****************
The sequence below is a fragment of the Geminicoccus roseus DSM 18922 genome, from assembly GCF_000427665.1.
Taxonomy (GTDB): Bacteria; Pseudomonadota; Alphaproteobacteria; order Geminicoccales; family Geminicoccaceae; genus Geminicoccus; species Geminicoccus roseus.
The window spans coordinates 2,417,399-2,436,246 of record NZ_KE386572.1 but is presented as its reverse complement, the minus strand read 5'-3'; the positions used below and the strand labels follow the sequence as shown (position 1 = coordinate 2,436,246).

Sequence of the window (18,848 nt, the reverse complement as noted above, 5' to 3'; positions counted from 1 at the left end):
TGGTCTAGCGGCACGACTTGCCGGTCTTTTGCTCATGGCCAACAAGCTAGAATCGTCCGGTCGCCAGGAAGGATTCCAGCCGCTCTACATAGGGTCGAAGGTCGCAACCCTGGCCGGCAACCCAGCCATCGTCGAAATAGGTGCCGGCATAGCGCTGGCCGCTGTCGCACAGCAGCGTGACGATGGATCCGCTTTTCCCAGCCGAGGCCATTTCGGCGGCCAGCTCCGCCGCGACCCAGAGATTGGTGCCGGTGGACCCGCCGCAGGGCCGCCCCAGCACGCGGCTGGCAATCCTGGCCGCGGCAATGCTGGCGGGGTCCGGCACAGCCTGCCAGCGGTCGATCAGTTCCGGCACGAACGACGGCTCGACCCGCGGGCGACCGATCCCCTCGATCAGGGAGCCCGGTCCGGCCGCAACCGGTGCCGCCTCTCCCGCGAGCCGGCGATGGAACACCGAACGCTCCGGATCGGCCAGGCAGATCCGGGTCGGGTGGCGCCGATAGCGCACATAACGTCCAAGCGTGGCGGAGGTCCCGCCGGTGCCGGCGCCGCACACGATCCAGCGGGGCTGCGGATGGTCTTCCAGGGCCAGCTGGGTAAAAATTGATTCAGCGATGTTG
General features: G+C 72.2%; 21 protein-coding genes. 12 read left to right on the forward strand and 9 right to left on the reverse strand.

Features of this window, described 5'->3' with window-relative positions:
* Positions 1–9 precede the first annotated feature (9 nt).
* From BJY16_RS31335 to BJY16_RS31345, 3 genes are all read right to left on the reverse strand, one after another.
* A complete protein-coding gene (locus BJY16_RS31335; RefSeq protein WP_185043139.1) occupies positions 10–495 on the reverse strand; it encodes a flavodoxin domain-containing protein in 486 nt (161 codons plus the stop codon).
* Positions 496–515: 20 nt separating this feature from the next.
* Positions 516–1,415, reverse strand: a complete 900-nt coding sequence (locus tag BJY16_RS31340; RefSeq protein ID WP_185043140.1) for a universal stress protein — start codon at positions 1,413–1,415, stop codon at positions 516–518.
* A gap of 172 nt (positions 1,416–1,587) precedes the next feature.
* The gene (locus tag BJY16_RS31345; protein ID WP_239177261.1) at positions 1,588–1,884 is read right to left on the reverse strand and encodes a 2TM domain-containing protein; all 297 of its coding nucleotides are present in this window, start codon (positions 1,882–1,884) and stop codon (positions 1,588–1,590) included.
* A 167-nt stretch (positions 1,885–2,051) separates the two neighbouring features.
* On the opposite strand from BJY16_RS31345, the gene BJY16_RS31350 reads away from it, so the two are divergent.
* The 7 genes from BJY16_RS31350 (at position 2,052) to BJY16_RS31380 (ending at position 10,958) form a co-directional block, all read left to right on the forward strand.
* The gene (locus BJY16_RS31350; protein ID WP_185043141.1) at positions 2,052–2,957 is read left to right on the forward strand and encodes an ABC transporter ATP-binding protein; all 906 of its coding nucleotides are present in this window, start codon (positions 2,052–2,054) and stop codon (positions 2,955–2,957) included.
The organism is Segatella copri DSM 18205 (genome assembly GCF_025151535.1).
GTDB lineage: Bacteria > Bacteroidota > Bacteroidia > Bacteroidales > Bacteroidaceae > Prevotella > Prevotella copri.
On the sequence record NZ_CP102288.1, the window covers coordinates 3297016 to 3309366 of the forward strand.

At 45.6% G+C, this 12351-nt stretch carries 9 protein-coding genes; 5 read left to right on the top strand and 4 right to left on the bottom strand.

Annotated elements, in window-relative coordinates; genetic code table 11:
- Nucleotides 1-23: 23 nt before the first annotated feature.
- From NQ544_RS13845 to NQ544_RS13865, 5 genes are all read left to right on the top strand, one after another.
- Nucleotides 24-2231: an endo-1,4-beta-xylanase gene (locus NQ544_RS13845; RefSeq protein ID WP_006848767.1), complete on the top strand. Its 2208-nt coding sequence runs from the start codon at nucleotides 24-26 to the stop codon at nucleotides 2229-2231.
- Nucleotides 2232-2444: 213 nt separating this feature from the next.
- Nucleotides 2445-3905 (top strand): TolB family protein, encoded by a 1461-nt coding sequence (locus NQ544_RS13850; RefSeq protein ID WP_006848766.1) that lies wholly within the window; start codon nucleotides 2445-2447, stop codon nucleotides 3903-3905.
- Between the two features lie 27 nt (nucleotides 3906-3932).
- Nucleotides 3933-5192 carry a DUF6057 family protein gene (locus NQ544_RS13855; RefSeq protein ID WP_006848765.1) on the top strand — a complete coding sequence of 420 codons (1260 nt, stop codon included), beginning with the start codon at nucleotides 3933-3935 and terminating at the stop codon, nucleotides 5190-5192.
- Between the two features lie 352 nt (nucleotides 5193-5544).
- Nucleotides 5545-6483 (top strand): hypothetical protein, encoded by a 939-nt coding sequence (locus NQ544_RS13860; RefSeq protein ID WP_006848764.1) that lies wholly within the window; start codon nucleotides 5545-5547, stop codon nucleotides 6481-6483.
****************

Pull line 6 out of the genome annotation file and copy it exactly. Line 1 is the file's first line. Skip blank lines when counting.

General features: G+C 72.2%; 21 protein-coding genes. 12 read left to right on the forward strand and 9 right to left on the reverse strand.